There’s good sense in waiting on major operating system updates — again, because of the potential of crippling bugs in early software.

When patches relate to issues within that software, as Apple’s Facetime update is sure to, it’s smart to keep yourself up-to-date.

It’s likely that Apple will aggressively push the update to fix Facetime out with a lots of pop-up windows reminding you to upgrade.

You can take matters into your own hands by checking regularly for software updates.

On Macs, click on the Apple symbol, then App Store, and then on updates. On iOS devices, open Settings, then General, then Software Update. As long as you’ve got an active Internet connection, you’ll be informed if there are relevant updates to install.


Google’s anti-phishing quiz makes it easier to keep yourself safe online

As we’ve shifted to an online world, we’ve sadly seen a huge increase in the quantity and sophistication of phishing attacks.

Just in case mention of that term had you pondering picking up gumboots and long lines and dreaming of trout, that’s fishing. Totally different thing.

Phishing is the term used to describe fraudulent ways to gain access to systems and information, whether that’s your personal details for the purposes of identity theft, or access to your online bank accounts for more traditional stealing activities.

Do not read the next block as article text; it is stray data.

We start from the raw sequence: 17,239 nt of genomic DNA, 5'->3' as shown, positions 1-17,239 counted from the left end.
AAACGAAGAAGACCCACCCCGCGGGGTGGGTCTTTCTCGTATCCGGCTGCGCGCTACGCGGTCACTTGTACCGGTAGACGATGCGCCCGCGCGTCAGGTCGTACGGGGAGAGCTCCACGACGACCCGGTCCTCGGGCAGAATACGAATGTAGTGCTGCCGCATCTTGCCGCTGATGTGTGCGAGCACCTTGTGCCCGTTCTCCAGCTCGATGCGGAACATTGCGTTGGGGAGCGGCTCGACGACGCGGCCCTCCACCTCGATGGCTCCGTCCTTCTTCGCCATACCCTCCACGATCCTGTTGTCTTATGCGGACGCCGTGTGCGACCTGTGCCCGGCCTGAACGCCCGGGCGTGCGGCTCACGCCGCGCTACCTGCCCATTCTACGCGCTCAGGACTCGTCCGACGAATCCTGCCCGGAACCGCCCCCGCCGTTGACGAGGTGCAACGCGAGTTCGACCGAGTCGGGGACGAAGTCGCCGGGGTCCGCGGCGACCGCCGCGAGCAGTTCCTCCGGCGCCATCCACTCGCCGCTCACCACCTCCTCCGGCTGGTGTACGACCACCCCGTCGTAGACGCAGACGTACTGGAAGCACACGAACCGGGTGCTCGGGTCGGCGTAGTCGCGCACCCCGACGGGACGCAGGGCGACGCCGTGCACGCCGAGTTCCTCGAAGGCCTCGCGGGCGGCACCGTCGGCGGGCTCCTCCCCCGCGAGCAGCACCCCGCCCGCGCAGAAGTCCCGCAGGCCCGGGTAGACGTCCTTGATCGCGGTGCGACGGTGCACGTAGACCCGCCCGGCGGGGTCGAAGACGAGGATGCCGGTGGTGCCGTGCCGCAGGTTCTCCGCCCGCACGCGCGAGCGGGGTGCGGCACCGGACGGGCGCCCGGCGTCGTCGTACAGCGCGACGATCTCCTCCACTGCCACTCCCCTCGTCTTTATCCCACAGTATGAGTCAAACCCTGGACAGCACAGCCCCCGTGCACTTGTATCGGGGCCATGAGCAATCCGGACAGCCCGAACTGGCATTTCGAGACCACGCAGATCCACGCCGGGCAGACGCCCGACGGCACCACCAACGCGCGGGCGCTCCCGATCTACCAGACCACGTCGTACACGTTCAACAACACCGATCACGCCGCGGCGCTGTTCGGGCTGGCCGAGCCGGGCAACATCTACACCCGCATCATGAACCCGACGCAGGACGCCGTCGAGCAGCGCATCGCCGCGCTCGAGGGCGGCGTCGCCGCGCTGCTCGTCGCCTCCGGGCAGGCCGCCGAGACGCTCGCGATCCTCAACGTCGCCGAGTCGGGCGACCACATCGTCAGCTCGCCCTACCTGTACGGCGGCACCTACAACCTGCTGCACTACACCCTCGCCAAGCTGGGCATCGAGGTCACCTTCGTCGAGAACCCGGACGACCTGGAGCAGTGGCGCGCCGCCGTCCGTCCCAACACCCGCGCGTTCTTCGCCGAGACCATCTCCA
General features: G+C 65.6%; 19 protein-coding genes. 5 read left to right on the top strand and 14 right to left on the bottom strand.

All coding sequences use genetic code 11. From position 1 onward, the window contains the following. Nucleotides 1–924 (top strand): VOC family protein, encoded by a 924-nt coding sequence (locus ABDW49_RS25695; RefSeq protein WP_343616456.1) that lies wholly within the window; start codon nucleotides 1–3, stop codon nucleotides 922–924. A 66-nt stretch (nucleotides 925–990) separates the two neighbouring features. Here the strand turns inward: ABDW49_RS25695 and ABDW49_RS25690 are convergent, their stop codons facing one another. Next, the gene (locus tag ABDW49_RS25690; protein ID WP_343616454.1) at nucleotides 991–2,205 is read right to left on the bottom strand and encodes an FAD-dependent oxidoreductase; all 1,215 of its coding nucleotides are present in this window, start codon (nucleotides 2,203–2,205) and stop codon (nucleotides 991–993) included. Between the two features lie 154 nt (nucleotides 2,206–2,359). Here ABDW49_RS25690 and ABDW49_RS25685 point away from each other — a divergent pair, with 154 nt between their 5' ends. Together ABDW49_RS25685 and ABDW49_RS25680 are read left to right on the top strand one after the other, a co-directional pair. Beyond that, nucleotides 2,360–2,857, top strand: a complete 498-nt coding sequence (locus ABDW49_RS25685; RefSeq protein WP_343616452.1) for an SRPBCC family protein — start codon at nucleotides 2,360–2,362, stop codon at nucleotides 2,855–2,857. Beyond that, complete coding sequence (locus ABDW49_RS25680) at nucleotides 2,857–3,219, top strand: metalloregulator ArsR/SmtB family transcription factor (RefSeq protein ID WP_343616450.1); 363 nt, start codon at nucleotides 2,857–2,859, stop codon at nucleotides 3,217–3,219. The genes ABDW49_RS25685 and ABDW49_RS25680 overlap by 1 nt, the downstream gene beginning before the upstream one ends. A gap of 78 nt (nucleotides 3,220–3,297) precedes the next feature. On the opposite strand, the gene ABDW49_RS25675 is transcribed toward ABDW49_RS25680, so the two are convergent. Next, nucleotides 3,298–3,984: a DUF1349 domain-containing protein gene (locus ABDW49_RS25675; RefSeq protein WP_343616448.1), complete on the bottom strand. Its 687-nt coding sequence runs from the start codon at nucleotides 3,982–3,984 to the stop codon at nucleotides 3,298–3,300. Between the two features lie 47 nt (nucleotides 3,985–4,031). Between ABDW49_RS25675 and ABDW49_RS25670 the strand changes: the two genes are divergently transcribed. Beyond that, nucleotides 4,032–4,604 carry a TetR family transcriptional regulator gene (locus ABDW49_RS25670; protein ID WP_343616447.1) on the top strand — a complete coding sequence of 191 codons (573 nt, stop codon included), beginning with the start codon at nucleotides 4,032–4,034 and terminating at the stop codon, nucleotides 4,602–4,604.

Google recently launched a phishing quiz to help everyday web users identify phishing attacks, and it’s a very smart approach. I’d highly encourage you to give it a go — you can find it at https://phishingquiz.withgoogle.com/ — because whether you ace the quiz or flunk it entirely, there’s plenty to be learned. It’s part of Google’s wider efforts to make the web a safer place, alongside efforts to highlight insecure URLs for domains not using HTTPS encryption, and other measures.

The quiz itself encourages you to enter a name and email, and it actively encourages you to use a fake one, not that it captures this data regardless. Then again, it’s Google-based, and it probably already knows who you are anyway.

It then walks you through common phishing scenarios to see if you can correctly pick legitimate emails from their more fraudulent counterparts. Whether you get it right or wrong, you’re walked through what to look for and what to check for when a new email comes in, which is again, a smart approach.

If you’re right, it’s a refresher in what you should be doing with real email, and if you’re wrong, it’s the first step in learning what to look out for.